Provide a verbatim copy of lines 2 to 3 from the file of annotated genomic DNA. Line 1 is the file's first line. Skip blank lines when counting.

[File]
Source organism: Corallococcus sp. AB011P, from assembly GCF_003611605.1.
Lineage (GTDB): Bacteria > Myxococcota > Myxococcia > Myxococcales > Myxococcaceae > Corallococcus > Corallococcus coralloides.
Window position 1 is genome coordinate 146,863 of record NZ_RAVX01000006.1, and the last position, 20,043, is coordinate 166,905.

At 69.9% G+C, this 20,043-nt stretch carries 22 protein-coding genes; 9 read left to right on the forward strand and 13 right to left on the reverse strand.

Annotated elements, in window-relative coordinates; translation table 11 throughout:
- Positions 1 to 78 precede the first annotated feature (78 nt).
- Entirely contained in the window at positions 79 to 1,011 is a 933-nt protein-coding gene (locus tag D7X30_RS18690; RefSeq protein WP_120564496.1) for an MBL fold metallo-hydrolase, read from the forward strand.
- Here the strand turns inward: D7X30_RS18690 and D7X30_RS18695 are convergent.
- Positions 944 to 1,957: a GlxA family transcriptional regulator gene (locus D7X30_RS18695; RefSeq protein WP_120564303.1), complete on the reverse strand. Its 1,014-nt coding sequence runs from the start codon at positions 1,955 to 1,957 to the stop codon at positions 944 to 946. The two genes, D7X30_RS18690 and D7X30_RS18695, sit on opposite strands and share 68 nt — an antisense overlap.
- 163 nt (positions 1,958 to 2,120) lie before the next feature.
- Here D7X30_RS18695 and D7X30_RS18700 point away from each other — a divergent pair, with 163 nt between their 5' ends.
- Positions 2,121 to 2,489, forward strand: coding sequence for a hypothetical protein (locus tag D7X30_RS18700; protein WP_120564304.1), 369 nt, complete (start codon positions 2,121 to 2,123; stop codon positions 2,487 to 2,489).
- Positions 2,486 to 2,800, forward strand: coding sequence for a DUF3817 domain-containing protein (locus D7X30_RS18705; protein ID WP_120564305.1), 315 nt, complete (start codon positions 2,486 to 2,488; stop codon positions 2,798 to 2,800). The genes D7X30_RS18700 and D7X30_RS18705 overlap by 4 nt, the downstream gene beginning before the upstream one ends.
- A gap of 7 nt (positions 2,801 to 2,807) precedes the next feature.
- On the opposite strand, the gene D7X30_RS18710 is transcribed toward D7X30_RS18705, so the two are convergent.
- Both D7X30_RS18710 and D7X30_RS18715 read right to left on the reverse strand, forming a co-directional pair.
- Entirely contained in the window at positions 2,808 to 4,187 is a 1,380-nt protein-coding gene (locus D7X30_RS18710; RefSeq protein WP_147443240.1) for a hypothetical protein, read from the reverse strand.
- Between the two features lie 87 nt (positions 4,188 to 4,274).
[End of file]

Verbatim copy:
Lineage (GTDB): Bacteria > Myxococcota > Myxococcia > Myxococcales > Myxococcaceae > Corallococcus > Corallococcus coralloides.
Window position 1 is genome coordinate 146,863 of record NZ_RAVX01000006.1, and the last position, 20,043, is coordinate 166,905.